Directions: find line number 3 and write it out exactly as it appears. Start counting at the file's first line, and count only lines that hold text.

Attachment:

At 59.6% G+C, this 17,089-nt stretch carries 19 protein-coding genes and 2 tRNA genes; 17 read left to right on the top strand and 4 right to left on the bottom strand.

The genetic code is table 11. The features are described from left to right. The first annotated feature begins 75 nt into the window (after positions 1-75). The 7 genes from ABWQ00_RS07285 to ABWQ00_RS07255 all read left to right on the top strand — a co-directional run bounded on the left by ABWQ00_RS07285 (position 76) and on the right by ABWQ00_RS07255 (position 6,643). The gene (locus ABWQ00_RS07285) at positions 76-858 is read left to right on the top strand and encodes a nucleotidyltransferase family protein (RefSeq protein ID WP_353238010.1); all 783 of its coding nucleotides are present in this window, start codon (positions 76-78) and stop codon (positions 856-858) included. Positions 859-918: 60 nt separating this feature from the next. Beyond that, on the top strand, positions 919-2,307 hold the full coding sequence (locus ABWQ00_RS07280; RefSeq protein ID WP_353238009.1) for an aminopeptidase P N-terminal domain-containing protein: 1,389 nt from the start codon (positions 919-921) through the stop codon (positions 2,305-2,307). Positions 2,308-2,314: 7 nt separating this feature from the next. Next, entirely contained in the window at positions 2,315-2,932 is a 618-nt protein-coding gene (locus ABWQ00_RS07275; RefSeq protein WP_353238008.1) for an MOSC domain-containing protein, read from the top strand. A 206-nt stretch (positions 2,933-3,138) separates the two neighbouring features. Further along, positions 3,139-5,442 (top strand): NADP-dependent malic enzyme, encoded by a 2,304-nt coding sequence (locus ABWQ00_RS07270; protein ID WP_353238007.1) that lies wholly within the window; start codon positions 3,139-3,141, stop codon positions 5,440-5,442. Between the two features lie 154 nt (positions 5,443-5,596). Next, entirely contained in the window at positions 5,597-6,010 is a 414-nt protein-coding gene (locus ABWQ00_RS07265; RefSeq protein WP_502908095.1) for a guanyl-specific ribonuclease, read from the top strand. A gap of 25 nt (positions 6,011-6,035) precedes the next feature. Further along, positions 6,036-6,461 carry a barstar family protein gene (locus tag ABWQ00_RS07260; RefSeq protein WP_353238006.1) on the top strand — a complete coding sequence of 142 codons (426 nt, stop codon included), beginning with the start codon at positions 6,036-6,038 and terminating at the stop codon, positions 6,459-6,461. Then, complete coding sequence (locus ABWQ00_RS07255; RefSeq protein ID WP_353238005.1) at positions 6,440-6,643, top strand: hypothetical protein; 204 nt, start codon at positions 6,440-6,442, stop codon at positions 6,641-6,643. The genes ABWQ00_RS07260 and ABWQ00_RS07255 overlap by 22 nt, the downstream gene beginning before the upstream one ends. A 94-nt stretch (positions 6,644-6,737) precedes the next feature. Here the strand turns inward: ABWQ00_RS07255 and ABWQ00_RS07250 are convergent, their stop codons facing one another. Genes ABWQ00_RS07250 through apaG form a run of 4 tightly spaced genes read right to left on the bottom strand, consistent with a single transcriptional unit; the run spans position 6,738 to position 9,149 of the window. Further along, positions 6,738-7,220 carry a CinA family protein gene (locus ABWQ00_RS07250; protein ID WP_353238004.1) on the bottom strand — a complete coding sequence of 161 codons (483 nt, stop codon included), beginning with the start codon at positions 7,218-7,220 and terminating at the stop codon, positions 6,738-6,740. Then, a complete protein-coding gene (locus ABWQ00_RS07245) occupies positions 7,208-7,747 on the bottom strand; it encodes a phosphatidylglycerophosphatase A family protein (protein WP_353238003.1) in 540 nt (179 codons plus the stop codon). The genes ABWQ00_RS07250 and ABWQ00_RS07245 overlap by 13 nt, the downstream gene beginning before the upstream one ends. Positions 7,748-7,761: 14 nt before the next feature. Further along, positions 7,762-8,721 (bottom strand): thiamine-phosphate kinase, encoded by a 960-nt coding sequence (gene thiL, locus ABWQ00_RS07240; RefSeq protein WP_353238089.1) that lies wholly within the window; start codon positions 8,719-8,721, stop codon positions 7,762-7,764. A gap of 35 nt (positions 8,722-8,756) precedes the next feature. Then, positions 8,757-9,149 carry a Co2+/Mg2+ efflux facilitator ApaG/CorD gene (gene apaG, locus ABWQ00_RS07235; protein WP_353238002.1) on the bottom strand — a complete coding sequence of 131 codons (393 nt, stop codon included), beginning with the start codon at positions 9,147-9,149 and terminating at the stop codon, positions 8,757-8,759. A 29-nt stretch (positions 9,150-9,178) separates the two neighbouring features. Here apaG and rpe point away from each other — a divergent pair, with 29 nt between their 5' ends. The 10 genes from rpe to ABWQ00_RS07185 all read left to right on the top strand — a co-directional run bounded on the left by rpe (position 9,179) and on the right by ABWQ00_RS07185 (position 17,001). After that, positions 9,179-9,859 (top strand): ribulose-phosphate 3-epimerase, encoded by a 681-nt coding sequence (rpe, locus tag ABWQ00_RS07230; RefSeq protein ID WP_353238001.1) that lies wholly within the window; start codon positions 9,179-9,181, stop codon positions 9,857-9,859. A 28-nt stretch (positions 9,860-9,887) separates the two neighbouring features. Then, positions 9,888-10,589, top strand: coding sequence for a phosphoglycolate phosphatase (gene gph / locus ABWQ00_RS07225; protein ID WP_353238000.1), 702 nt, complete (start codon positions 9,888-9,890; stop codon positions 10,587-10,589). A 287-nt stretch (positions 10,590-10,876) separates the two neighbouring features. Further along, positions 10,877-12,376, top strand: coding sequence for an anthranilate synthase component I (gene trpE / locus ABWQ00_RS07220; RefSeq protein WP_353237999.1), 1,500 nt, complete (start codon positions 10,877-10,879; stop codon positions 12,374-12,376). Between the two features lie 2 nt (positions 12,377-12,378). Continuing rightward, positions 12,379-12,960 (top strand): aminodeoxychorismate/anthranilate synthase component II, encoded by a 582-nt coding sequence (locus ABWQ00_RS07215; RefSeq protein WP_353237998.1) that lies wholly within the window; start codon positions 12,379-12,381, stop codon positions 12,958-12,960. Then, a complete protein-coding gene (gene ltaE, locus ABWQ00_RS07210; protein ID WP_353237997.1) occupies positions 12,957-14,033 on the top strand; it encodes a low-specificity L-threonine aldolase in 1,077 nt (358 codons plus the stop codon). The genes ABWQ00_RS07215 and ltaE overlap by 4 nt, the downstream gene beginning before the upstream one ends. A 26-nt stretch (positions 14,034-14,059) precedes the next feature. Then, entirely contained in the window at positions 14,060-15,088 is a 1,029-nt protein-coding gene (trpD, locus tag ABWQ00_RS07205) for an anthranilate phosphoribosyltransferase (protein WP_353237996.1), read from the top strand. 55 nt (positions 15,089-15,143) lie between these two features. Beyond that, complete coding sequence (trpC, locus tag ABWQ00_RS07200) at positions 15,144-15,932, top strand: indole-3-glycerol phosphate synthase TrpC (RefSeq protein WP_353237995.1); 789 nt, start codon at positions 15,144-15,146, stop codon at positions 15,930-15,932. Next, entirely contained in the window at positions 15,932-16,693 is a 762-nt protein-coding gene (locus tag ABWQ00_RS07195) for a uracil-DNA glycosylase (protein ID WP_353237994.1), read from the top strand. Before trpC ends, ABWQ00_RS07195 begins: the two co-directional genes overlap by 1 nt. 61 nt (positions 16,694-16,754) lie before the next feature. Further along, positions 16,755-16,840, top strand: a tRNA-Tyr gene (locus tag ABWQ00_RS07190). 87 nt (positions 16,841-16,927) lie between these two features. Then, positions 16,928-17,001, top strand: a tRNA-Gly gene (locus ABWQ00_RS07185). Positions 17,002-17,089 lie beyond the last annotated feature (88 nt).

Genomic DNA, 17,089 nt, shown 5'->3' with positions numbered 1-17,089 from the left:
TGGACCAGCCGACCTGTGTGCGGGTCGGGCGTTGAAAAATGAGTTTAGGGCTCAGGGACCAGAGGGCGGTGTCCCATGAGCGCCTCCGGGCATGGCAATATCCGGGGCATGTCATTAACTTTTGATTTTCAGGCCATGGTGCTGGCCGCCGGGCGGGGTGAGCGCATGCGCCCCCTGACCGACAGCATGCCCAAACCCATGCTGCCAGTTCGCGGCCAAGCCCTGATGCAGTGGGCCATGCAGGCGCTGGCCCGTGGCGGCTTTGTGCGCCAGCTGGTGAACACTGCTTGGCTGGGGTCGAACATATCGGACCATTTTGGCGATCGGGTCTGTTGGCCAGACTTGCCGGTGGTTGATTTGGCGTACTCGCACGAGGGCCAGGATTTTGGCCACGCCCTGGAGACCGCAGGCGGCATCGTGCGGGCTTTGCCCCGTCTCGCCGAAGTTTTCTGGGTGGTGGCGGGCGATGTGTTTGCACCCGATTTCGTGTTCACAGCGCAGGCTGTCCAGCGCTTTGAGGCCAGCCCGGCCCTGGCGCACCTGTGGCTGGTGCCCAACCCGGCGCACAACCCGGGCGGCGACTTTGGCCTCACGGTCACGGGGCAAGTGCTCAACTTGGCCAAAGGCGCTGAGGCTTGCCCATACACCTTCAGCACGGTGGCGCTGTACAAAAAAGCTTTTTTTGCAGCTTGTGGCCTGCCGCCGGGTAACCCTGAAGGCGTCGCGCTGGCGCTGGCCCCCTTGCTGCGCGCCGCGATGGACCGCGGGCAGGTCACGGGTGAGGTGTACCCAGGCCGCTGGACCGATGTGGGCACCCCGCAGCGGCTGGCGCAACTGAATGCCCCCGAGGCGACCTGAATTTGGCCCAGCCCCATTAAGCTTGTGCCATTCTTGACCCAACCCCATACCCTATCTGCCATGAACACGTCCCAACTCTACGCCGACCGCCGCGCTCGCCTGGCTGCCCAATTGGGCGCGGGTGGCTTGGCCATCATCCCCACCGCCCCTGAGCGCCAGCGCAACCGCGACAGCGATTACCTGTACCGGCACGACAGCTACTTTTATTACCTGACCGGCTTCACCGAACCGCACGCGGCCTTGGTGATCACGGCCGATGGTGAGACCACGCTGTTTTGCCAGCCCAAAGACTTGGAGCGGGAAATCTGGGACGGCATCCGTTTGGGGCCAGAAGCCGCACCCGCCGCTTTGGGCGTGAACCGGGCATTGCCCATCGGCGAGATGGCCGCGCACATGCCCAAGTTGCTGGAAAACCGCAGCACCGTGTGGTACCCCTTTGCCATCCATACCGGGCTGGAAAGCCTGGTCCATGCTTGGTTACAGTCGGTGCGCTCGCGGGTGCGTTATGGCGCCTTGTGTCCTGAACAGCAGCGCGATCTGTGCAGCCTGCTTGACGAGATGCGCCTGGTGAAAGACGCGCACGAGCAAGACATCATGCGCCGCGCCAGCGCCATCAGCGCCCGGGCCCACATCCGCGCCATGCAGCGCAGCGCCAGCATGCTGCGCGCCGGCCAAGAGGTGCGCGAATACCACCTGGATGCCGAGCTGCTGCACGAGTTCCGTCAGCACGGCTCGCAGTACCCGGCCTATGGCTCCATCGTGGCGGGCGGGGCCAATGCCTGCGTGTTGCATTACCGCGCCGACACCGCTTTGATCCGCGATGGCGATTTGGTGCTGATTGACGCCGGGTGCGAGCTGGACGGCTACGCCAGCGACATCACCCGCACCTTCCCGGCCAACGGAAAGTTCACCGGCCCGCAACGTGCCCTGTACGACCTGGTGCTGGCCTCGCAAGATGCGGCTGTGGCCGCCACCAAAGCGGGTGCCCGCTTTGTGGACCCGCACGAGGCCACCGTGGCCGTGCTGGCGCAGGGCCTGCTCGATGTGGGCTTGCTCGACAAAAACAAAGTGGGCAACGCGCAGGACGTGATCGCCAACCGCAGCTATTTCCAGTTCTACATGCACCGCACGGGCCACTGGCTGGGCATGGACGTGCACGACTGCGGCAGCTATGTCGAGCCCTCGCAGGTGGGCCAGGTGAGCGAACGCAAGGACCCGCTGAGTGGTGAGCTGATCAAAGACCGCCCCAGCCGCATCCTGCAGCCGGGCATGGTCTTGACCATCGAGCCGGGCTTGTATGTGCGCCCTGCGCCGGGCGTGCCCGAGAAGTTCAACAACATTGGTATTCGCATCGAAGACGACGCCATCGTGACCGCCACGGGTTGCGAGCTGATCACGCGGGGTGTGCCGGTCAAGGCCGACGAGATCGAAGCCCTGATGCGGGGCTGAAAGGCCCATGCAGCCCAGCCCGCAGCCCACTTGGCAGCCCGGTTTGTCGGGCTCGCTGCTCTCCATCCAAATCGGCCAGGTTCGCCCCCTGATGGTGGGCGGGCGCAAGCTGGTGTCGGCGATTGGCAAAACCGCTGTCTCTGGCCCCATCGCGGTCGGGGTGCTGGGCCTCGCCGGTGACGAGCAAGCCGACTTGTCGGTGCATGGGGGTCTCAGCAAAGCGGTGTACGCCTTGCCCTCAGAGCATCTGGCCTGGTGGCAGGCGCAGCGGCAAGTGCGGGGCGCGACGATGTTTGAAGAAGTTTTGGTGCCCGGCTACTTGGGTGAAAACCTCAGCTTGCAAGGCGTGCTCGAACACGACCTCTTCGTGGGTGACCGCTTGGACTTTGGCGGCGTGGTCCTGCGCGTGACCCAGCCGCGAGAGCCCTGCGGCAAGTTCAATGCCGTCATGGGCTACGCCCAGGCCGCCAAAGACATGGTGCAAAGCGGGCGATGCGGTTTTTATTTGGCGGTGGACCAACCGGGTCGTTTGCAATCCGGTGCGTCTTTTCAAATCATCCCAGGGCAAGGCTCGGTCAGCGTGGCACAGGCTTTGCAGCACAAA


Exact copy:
Genomic DNA, 17,089 nt, shown 5'->3' with positions numbered 1-17,089 from the left: